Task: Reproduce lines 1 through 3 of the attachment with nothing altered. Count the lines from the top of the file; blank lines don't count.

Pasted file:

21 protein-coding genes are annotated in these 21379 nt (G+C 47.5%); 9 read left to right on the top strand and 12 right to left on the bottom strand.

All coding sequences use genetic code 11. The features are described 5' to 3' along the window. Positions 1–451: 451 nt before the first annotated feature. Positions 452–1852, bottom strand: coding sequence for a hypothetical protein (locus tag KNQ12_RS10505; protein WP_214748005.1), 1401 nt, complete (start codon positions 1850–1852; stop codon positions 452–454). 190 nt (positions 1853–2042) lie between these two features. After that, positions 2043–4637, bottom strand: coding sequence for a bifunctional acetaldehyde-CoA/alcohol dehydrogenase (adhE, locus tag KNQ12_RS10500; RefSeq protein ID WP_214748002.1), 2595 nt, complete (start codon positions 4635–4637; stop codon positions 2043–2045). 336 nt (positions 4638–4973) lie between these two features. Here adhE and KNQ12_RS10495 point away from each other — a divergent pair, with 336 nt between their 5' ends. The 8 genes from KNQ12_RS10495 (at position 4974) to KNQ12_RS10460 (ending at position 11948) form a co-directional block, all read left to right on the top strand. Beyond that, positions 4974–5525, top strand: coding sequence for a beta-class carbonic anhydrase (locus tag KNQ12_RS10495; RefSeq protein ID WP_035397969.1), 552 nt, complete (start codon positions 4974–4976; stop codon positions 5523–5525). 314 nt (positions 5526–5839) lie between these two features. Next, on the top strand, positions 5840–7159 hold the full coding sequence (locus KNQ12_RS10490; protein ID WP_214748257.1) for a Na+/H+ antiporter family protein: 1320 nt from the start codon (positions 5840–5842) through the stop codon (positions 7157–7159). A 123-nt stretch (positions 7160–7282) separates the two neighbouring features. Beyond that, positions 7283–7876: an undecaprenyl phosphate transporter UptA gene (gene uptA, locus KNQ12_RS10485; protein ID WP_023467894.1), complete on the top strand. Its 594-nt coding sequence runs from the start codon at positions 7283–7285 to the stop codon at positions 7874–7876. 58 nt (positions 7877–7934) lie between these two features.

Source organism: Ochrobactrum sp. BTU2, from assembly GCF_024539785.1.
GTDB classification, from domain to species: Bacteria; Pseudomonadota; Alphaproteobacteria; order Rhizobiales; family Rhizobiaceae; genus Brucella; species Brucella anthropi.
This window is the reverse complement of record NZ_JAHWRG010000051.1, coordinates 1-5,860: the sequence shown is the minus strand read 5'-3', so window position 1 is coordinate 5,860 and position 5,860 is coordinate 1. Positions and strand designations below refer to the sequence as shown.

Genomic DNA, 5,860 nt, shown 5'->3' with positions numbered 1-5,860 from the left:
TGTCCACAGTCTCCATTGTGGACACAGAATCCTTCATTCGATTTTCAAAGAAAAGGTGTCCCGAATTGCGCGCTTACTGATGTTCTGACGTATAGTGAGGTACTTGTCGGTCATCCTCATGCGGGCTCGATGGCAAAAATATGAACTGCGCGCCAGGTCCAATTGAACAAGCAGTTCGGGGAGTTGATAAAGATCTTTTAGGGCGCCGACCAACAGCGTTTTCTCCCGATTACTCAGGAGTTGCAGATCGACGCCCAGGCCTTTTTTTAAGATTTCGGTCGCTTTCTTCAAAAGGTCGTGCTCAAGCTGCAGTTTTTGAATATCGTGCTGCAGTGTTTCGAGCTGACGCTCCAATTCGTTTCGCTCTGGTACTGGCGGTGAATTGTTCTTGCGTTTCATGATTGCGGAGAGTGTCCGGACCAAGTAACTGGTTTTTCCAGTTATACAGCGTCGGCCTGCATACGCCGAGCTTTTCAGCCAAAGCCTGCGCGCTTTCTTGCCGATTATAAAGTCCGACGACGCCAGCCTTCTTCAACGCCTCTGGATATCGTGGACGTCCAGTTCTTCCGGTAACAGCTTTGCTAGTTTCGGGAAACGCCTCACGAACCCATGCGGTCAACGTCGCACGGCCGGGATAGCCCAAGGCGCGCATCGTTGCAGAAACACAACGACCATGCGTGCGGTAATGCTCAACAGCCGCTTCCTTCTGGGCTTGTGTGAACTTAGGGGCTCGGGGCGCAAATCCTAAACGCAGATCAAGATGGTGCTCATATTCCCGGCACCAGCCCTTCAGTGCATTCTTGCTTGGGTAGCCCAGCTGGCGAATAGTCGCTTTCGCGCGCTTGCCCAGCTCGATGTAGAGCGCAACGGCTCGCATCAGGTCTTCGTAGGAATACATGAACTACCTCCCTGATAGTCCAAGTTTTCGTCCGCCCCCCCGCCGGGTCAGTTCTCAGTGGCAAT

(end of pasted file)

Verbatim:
21 protein-coding genes are annotated in these 21379 nt (G+C 47.5%); 9 read left to right on the top strand and 12 right to left on the bottom strand.

All coding sequences use genetic code 11. The features are described 5' to 3' along the window. Positions 1–451: 451 nt before the first annotated feature. Positions 452–1852, bottom strand: coding sequence for a hypothetical protein (locus tag KNQ12_RS10505; protein WP_214748005.1), 1401 nt, complete (start codon positions 1850–1852; stop codon positions 452–454). 190 nt (positions 1853–2042) lie between these two features. After that, positions 2043–4637, bottom strand: coding sequence for a bifunctional acetaldehyde-CoA/alcohol dehydrogenase (adhE, locus tag KNQ12_RS10500; RefSeq protein ID WP_214748002.1), 2595 nt, complete (start codon positions 4635–4637; stop codon positions 2043–2045). 336 nt (positions 4638–4973) lie between these two features. Here adhE and KNQ12_RS10495 point away from each other — a divergent pair, with 336 nt between their 5' ends. The 8 genes from KNQ12_RS10495 (at position 4974) to KNQ12_RS10460 (ending at position 11948) form a co-directional block, all read left to right on the top strand. Beyond that, positions 4974–5525, top strand: coding sequence for a beta-class carbonic anhydrase (locus tag KNQ12_RS10495; RefSeq protein ID WP_035397969.1), 552 nt, complete (start codon positions 4974–4976; stop codon positions 5523–5525). 314 nt (positions 5526–5839) lie between these two features. Next, on the top strand, positions 5840–7159 hold the full coding sequence (locus KNQ12_RS10490; protein ID WP_214748257.1) for a Na+/H+ antiporter family protein: 1320 nt from the start codon (positions 5840–5842) through the stop codon (positions 7157–7159). A 123-nt stretch (positions 7160–7282) separates the two neighbouring features. Beyond that, positions 7283–7876: an undecaprenyl phosphate transporter UptA gene (gene uptA, locus KNQ12_RS10485; protein ID WP_023467894.1), complete on the top strand. Its 594-nt coding sequence runs from the start codon at positions 7283–7285 to the stop codon at positions 7874–7876. 58 nt (positions 7877–7934) lie between these two features.

Source organism: Ochrobactrum sp. BTU2, from assembly GCF_024539785.1.